Nine days after her husband was shot and killed in a robbery attempt at his downtown Washington jewelry store, Sylvia Burk returned to reopen it.
But now, 2 1/2 years later, she is selling the store her husband ran for 40 years. It is, she admits, a surrender of sorts. Not to the fear of crime, but to the new high-stakes pressures of the jewelry business.
Burk has watched the sprialing prices of gold and silver at her store at 614 13th St. NW and says, "I just dread coming out to tell people the price of things today. People look at you like you're weird or a thief."
Burk's decision to sell, to a buyer she will not reveal, involves more than thin skin, however. Because of the erratic fluctuations in the price of precious metal, jewelers are faced with both a better chance to make money -- and a better chance to lose it. Without the expertise of her husband, a German immigrant with "hands of gold," Burk admits that "the zooming market has set us in a spin."
Local jewelers have reacted to the recent rush to invest in precious metals with a wary enthusiasm. Business has never been better, they report. But with the price of gold and silver changing daily, restocking merchandise has become a continuous gamble.
"The jewelry business is not a game for just jewelers any longer. You have to be a keen businessman as well," says Martin stein, vice president of Melart Jewelers, the largest jewelry chain in the area with 15 stores. "We've had a very good year. But it's a tenuous situation."
At Melart, and other area jewelry stores, managers say gold items are selling better now, with the price of gold at more than $810 an ounce, than they were when the price of gold was $35 an ounce. But the high price of materials and restocking inventory has pinced smaller stores and almost crushed the area's independent gold and silver artisans.
"It's a sad tale, but that's the power of scale," says a local metals wholesaler who supples precious metals to local artisans. "The small businessman is the one who always catches it."
Michael Schwartz, a gold and silversmith in Washington for the past 10 years, says "a dramatic proportion of may clients are no longer my clients. They can't buy [gold items] for kicks anymore. It has to be very meaningful now. I may be moving into something entirely different . . . I can't deal with it anymore."
Schwartz says enrollment in the jewelry making clases he teaches in Bethesda has increased dramatically. But at the same time, he says, customers are not as interested in quality design as they are in the value of the raw materials used.
"People are bringing in very beautiful pieces of jewelry to cash in for their weight value. In my business I can use it, but I discourage it. The world is going to lose some of the finest metal work that ever happened and that's sick."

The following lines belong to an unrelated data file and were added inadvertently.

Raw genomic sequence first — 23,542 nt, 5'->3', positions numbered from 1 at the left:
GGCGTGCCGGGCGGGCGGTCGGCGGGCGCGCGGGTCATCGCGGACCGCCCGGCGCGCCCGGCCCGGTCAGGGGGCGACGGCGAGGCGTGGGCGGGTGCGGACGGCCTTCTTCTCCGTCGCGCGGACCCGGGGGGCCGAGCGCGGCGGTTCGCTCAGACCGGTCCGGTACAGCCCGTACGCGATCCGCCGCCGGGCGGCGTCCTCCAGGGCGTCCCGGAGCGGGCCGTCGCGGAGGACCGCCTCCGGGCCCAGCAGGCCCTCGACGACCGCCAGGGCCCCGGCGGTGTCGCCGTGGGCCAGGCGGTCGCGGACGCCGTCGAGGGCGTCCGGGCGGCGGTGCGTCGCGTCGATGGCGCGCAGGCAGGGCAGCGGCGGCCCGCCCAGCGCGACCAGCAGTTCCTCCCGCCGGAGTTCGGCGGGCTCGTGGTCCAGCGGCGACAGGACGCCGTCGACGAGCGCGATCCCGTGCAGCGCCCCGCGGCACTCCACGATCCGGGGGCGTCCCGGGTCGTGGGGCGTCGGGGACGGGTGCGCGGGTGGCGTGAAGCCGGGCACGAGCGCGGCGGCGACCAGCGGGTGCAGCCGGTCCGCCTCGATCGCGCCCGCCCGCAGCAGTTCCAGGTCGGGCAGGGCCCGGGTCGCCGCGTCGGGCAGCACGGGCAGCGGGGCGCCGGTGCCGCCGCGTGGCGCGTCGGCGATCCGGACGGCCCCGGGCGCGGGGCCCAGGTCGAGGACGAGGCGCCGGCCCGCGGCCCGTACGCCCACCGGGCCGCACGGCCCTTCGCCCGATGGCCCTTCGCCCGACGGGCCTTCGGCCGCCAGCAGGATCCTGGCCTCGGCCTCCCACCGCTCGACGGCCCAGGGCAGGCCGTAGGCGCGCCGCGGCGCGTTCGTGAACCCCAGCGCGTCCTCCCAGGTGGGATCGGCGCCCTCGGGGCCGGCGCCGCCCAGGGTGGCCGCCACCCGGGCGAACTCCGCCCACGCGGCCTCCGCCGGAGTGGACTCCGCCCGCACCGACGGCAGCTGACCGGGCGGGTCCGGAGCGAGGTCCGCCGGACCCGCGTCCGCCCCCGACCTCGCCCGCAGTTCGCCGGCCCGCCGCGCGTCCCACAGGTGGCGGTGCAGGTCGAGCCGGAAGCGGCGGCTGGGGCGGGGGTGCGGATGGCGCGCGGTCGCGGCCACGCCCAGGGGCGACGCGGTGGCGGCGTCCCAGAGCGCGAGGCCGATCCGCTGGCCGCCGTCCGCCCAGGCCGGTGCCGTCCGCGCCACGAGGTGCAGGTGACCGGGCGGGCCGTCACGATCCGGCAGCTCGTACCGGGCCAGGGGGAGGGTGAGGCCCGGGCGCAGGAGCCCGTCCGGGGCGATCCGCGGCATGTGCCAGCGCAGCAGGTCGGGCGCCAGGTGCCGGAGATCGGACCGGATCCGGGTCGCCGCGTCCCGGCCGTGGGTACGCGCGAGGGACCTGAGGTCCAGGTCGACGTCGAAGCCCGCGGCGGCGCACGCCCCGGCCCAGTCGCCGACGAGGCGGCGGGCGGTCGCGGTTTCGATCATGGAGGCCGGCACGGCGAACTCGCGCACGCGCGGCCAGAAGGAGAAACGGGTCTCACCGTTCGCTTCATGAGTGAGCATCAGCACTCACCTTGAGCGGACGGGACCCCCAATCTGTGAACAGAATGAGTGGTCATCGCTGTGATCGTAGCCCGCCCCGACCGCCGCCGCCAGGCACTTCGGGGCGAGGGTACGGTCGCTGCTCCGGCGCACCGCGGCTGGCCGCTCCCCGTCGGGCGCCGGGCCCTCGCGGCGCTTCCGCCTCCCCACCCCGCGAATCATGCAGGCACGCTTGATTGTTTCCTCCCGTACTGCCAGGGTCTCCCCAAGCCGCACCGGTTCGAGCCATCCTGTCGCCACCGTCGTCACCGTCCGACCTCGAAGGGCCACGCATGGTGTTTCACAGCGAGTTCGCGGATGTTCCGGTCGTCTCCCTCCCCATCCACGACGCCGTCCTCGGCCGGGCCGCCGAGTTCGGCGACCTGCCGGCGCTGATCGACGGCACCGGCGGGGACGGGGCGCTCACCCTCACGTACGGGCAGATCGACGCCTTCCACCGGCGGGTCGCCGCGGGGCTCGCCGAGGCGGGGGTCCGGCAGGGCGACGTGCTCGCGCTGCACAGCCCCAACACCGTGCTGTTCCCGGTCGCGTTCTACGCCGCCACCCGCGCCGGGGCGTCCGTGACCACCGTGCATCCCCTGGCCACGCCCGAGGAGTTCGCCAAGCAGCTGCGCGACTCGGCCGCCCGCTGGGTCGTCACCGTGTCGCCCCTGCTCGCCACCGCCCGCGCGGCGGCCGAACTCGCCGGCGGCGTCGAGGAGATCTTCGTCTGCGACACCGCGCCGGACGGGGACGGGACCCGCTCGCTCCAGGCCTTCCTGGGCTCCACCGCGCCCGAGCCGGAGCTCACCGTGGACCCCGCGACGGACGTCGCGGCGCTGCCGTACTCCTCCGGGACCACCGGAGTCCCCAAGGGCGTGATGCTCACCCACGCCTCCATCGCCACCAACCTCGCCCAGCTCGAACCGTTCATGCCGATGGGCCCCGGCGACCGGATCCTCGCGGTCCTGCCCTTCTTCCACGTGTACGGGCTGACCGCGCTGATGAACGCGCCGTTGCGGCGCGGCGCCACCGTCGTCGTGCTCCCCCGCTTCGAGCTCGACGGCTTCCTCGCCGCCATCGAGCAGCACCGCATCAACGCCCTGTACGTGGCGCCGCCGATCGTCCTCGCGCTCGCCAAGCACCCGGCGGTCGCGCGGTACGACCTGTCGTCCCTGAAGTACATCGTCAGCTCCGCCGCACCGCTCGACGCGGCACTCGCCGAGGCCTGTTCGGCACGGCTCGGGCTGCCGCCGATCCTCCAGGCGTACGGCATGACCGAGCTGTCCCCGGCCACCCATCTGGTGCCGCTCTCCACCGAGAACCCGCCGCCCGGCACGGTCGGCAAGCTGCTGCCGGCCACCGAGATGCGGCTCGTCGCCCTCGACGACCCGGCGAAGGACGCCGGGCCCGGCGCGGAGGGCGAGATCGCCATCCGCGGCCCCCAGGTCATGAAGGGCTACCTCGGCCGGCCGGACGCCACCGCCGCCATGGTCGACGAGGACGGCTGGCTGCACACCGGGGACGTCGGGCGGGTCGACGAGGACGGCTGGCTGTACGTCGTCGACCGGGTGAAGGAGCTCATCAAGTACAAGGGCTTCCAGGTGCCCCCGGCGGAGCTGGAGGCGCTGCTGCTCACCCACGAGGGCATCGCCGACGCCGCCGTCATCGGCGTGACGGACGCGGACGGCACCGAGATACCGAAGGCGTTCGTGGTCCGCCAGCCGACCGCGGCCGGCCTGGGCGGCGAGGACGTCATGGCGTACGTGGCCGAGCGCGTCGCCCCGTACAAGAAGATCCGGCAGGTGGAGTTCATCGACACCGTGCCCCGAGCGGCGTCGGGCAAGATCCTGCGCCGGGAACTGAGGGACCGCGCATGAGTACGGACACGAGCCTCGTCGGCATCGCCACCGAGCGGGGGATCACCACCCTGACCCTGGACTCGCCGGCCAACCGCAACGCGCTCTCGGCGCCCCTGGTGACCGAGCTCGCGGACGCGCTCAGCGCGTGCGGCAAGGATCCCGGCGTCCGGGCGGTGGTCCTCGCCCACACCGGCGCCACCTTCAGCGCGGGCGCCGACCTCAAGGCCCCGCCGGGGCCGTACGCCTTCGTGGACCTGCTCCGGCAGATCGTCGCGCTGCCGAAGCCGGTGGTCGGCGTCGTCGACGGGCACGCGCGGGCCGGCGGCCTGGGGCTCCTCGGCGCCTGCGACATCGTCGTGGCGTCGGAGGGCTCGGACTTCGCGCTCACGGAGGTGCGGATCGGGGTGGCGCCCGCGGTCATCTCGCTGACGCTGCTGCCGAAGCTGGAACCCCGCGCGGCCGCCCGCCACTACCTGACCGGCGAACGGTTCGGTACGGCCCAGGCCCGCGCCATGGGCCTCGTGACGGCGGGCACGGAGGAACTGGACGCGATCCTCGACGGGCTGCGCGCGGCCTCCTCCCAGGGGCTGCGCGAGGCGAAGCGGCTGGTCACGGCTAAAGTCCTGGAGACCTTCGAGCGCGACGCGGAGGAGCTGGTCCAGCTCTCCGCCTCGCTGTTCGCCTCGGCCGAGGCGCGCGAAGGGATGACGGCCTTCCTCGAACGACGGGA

While some independent artists say they will abandon gold and silver to work with less precious metals, a few of the smaler jewelry stores have decided to sell out. In the past two years, half a dozen area jewelery stores have been bought by national chains.
"Most of the old Washington jewelry stores have disappeared," says 75-year-old Bernard Burnstine, the first president of the Washington Jewelers' Association and a former director of the National Jewelers' Association. "I've outlived most of them."
Burnstine's grandfather opened the family first jewelry store in Washington 113 years ago.Burnstine now has an office in the Homer Building, directly across the street from Burk's. He remembers Ernest Burk as "a very fine watch maker and a real character," Burk's wife, Burnstine says, "doesn't know enough about the jewelry business to really run the store." s
Sylvia Burk doesn't completely disagree. "I don't pretend to have all his knowledge," she says. "We were a team. He took care of the craftsmanship. I did the styling. It was really a momma and papa store."
Her husband's death, the fluctuating metals market and the change in the store's downtown neighborhood have all contributed, Burk says, to her decision to sell the store.
"It no longer has the same feeling it did before. We had a little epic going here. People would stop in to visit. We'd make tea. It was a very elegant place."
While Burk has accepted the fact that her store soon will be gone, some of her longtime customers, haven't.
"I fell in love with this place," said Ruth Fennell, who has been stopping by the store on her lunch hour for more than 25 years. "I feel lonesome inside when they talk about leaving."